The video, if you haven't seen it, is amazing.
Tampa Bay Rays third baseman Evan Longoria is talking to a television reporter along the first-base line. Their backs are facing the baseball diamond, and the two are standing about 125 feet from home plate -- where a fellow Ray is taking batting practice.
The teammate sprays a line drive directly at them. Instinctively, Longoria wheels around his head and torso, extends his right arm and catches the ball barehanded.
The television reporter gasps, Longoria shakes off the pain in his hand and tosses the ball back toward the pitcher's mound. "Keep it on the field," he says, nonchalantly.
The :24-second clip was first posted on YouTube May 6, 2011 by MrSprts12 and has since been viewed more than 3.8 million times.
The biggest question: Is the video real? Or is it fake?
PolitiFact Florida decided to take a break from politics to put the now viral video -- and the Rays superstar third baseman -- to the Truth-O-Meter.
At first glance, the catch seems improbable. And to baseball fans, maybe even impossible. But baseball players have made amazing barehanded grabs before. In 1989, then San Francisco Giants outfielder Kevin Mitchell snared a fly ball off the bat of St. Louis Cardinals shortstop Ozzie Smith with his bare right hand. And in 2005, New York Mets third baseman David Wright dove over his shoulder to catch a pop fly barehanded. Mitchell and Wright were in the middle of games, we should note, and saw the ball coming. Longoria had almost no time to react.
We know several details about the video's origins, as explained by Longoria himself to the St. Petersburg Times' Marc Topkin and the Tampa Tribune's Roger Mooney.
Longoria said the clip was filmed near the end of spring training, after Longoria spent nearly six hours filming a commercial for Gillette. Longoria said the video was shot at McKechnie Field in Bradenton, the spring home of the Pittsburgh Pirates. He claims it's authentic.
The video -- "It's still real, by the way," he said -- was shot with a handheld camera in one take in about five minutes, after the Gillette commercial wrapped.
"Unbelievable, huh?" Longoria, a spokesman for Gillette who has filmed other ads, said. "It's funny when you talk about things going viral; it really does once it gets on things like Twitter and YouTube. It goes from a small snowball to an avalanche quickly."
Let's go back to the tape.
Because there are several things that don't add up.
In the video there are four Gillette logos visible -- two behind home plate and two on a roof facade over the third-base bleachers. But those logos aren't part of McKechnie Field in real life, Trevor Gooby, the Pirates' director of Florida operations, told a reporter for Patch.com. The logos were added digitally and included in the final video that was posted on YouTube.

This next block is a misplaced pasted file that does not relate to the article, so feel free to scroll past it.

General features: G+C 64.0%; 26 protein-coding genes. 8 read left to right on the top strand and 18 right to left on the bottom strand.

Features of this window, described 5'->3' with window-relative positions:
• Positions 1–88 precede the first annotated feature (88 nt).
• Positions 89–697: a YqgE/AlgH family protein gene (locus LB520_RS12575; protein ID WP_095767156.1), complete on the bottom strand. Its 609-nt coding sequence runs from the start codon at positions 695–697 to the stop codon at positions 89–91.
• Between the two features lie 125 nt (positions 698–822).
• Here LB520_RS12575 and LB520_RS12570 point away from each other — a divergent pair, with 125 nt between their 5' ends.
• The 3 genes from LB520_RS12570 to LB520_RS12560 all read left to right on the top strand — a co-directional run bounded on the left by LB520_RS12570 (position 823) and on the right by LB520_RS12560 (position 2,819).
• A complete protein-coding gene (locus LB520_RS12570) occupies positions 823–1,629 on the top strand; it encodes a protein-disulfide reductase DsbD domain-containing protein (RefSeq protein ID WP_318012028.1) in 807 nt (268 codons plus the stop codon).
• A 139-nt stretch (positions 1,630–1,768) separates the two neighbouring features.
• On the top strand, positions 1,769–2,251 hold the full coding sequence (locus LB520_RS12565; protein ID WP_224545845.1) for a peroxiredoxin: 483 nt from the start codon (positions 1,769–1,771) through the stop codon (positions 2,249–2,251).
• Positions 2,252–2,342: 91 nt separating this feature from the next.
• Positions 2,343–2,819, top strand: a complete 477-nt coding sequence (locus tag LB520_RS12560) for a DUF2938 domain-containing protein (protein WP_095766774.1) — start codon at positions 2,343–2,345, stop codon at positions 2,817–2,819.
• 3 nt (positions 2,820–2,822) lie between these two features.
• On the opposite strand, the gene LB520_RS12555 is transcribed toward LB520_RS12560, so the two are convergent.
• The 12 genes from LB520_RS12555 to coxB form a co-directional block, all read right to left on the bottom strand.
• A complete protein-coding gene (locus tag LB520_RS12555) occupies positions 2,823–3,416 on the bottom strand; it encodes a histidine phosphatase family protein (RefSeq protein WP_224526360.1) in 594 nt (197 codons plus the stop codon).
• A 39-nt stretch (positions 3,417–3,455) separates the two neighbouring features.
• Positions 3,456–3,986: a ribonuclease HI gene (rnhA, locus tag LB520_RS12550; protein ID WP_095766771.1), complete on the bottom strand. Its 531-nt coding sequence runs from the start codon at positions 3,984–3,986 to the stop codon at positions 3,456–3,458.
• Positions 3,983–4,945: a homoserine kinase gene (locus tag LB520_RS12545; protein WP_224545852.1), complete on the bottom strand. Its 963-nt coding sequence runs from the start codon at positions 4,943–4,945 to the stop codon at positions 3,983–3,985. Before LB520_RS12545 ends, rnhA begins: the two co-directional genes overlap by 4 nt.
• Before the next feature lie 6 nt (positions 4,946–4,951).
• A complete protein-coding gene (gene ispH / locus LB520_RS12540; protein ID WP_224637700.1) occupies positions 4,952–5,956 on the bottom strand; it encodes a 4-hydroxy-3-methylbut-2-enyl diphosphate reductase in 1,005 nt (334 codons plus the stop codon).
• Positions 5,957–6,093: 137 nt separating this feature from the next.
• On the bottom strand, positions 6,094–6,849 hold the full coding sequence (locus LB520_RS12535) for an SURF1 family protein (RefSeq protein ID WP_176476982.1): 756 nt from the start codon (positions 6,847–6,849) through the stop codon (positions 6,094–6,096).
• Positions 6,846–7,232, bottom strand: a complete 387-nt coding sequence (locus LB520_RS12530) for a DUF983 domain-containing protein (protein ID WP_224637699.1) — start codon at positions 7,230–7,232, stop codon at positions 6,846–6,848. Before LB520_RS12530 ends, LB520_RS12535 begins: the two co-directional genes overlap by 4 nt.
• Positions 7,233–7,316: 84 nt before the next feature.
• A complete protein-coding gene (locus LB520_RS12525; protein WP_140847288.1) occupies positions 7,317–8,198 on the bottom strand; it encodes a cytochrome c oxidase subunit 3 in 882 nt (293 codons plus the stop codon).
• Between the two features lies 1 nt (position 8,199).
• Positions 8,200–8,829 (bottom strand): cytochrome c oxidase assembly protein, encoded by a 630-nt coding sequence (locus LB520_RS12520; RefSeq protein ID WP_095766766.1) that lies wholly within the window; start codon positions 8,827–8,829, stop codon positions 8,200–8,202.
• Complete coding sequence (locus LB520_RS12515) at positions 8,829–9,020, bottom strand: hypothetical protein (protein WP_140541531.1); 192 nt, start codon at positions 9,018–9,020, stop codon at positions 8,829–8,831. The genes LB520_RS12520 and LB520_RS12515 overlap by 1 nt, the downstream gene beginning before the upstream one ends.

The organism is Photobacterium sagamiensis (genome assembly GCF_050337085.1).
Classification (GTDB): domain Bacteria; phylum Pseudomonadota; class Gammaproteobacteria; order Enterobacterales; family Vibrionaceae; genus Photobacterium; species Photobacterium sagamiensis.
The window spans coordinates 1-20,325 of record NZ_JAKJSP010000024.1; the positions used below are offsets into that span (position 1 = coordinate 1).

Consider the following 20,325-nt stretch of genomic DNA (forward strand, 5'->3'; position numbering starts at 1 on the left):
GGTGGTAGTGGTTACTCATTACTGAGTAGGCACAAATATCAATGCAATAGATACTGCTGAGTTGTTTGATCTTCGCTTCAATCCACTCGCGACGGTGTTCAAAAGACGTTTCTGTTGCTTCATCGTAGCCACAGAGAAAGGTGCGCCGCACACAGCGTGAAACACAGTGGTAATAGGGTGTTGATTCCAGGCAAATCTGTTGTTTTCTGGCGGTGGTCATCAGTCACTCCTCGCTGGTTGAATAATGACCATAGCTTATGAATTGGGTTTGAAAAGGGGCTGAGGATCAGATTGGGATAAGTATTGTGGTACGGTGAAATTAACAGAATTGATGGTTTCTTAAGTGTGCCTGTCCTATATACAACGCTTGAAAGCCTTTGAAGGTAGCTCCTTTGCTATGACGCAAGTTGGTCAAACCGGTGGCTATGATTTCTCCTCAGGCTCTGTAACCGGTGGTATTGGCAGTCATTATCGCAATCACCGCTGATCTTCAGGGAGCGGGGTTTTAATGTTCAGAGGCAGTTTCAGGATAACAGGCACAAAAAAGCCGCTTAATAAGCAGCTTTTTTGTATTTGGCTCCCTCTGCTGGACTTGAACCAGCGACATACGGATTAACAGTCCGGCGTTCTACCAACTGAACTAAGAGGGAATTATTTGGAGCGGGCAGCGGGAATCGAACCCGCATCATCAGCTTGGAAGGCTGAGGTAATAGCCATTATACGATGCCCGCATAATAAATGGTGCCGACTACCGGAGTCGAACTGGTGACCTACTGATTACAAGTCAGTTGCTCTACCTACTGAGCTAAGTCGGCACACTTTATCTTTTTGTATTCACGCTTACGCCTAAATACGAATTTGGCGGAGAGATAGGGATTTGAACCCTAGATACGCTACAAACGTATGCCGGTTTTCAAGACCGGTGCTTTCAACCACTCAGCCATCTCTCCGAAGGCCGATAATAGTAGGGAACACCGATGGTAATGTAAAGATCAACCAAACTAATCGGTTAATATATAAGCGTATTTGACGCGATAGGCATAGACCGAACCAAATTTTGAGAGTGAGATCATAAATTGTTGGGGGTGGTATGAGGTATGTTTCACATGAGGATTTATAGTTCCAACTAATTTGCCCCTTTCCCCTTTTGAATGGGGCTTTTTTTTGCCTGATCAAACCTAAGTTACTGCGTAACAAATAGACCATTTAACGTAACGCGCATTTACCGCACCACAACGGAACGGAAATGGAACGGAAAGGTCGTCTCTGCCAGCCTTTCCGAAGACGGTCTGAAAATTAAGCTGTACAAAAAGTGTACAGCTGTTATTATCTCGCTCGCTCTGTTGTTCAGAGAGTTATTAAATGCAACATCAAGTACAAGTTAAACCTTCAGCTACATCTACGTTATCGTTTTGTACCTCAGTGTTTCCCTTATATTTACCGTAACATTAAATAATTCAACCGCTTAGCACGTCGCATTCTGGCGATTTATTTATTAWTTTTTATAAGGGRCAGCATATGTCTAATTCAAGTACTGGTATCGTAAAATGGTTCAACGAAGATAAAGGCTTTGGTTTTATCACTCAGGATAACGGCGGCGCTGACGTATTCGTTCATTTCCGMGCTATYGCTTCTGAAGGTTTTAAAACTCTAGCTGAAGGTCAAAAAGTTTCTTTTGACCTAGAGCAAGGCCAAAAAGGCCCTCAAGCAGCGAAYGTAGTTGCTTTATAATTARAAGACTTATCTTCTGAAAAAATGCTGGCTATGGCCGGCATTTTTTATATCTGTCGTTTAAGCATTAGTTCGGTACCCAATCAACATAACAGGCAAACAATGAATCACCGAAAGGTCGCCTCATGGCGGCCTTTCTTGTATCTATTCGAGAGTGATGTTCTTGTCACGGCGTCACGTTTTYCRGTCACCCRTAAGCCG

Next, there is the user who posted the video, MrSprts12. The user created his YouTube account May 4 and has only uploaded the Longoria video. The user lists his company as Gillette.
Then there's the reporter and the video graphic identifying Longoria. There is no television station symbols or letters on the video, and the reporter is holding a microphone without a "flag" that identifies the station where the reporter works. Perhaps even stranger, we could not find the video posted on any news site. (Surely, a TV station would love to claim the video as theirs.)
A strong circumstantial case that the video is doctored.
But we wanted to keep looking. We asked Topkin -- who has covered baseball for the Times since 1987 -- what he thought of the video. From Detroit, where the Rays were playing the Detroit Tigers, Topkin said he believes it to be a well-crafted fake.
Topkin noted several things that aren't typical during a batting practice session. There is no cage surrounding the batter to catch foul balls or stop pitches that aren't hit. There's also no screen protecting the batting practice pitcher. There are no coaches in the video hitting ground balls and no other fielders on the baseball diamond to track down any hits.
And there's more. The batter, after hitting a ball right at Longoria and the reporter, isn't heard yelling for them to get out of the way. And though Longoria makes a miraculous catch, the batter returns immediately to his batting stance like nothing even happened.
The cameraman doesn't warn the reporter or Longoria either.
And there's the frame-by-frame analysis of the video. If you watch closely enough, the ball is falling toward the ground as it approaches Longoria and the reporter. But in the last frame -- right before Longoria catches the ball -- it appears to move upward again.
"Simply put, once the ball has started into a downward trajectory, it cannot then again head upwards without an external force," wrote YouTube user meltingsmoke, one of several thousand people to comment or question on the video's authenticity. "That clearly happens just before the ball is 'caught.' (It's) not the same ball and (its) trajectory is all wrong."
The Times has been asking readers online if they thought the catch was real or fake. The vast majority, though not all, say it's a hoax.
With the evidence overwhelmingly suggesting the video is a fake, we asked Gillette spokesman Michael Norton if the company would put the mystery to rest. "The video was filmed while on location for a Gillette Fusion ProGlide commercial," Norton told us. "We'll leave the 'is it real?' debate up to the viewers."
At PolitiFact, we're ready to make the judgment call for you. From computer-added Gillette signage, to the reaction of the cameraman and the batter, from the way major league teams conduct batting practice, to the video evidence, this viral YouTube video is a clever piece of advertising. And fiction. Longoria is a good sport -- and spokesman for Gillette -- for saying the catch is real. But we're not buying it. We say Pants on Fire!